Book Reviews · Fiction

The Night Circus

For the past week or so, after I started reading The Night Circus, I haven’t been able to shake the Britney song that’s stuck in my head (I’m sure you know which one I’m talking about)…

All the eyes on me in the center of the ring
Just like a circus
When I crack that whip, everybody gonna trip
Just like a circus

There, it’s stuck in your head, too!  And now, without further adieu…


The circus is coming…

Le Cirque des Rêves is a circus unlike any other.  It arrives without warning, just suddenly appearing one day where it was not the day before.  It opens at nightfall and closes at dawn, and showcases talent beyond your wildest dreams.  Hidden beneath the tents lurks a challenge unlike any other…

Celia and Marco were trained for most of childhood with one purpose in mind: to defeat the other in a competition.  Their instructors were seemingly unconcerned with the well-being of their proteges (one broke his own daughter’s wrist because he’s a sadistic sociopath trying to prove he’s the best to force her to learn to mend it herself, and the other prohibited their student from speaking and interacting with people for the majority of his life), so they grew up pretty isolated.  When Celia auditions to be the illusionist at Le Cirque des Rêves the competition officially begins.  Each take turns showcasing their talent for an unknown judge, falling in love along the way, not knowing the loser of the competition faces grave consequences.  Is there really even a victor when the winner must live with such great loss?

First of all, WHO WOULD THINK THIS “GAME” SOUNDS LIKE A GOOD IDEA, AND WHY WOULD A FATHER SIGN HIS OWN DAUGHTER UP TO PLAY?!  Seriously, how horrible of a person would you have to be to think that is acceptable?  Okay, now that that’s out of the way…

After a little research, I saw Summit Entertainment optioned the rights to *potentially* make a movie about this (nothing set in stone, but if they decide to, they’ll be the ringleaders)…and TBH I think it’d be impossible to capture how imaginative and magical this book is.  From the early descriptions of the midnight dinners (side note: I’ve decided I’m going to start midnight dinner parties…if I can figure out how to stay up past 10 p.m… you’re all invited, just bring coffee) to the intricate nature of the actual circus (that clock, though *insert heart eye emoji*).  The whole event feels ethereal, other worldly, so I fear that even with all of today’s technology and special effects, producers won’t be able to do it justice.  Although I must admit…I’d love for them to prove me wrong!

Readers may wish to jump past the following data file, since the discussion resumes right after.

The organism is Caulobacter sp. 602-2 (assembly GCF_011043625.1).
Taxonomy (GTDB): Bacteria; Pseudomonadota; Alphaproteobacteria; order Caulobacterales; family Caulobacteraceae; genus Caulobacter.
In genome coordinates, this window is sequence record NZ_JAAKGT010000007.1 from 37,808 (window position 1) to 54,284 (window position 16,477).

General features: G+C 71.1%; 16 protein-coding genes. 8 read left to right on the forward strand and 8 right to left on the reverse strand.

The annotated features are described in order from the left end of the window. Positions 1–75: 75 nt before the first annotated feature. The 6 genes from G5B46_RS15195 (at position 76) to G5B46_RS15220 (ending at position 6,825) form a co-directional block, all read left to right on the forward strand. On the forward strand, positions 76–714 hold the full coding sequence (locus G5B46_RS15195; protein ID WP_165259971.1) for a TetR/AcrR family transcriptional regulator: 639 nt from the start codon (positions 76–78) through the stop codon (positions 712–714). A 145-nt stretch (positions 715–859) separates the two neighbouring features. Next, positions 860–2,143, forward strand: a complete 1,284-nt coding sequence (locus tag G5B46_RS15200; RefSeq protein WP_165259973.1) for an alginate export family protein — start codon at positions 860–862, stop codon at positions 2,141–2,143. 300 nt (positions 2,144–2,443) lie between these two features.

On that note, the best part of this story was by far the descriptions and imagery.  I could see Celia’s dress changing colors, I could feel the wonder of walking through the front gate into the circus, I could taste the popcorn (that could be because I’m currently eating popcorn, but I digress).  You really, truly see exactly what Erin Morgenstern is describing. Also, even though typically I dislike novels that bounce between narrators, times periods, and story lines, this time it actually worked for me.  They reminded me of tents in the circus: you enter one and grab on to part of the story,  but you have to piece together what you see in each “tent” to experience the full “circus”.

While overall I enjoyed the book (the premise is so creative and imaginative), at times it was a tad slow.  It was framed as a “fierce competition,” a duel between two magicians… but not in the way I imagined. I guess I was expecting more this:

Harry Potter and the Deathly Hallows pt II

AKA Action! Drama! Strategy! MAGIC!

and less this:

Cake Wars

AKA let’s make pretty things and wait for some external factor to judge us.

Side note: how amazing are those cakes?!
I’m a huge Cake Wars junkie.

Anyways, like I was saying, since there wasn’t a “battle” scene, the plot kind of seemed to drag, but not quite in a “UGH, can this book just be over?” kind of way. More like, “wow, this is a very well written book, but I really wish I could find out why so-and-so is acting so shady.

“Then the circus was gone, vanished as suddenly as it had appeared, like a fleeting dream.”

I’m giving this one 4 stars.  While I adored Morgenstern’s writing style, I wish it could’ve been a little more… exciting?  Dramatic?  Just a little more, more.



2 thoughts on “The Night Circus

  1. I was a bit disappointed in this book too. I thought the imaginative plot was amazing but once I’d got used to the world Morgenstern had created I thought the story dragged. I was waiting for an epic fight to the death

    1. I truly think Morgenstern’s writing style was the main reason I enjoyed this book (which is so bizarre, because typically I can look beyond poor writing if I like the story, but not the other way around). It was almost tied too neat for my tastes.

Leave a Reply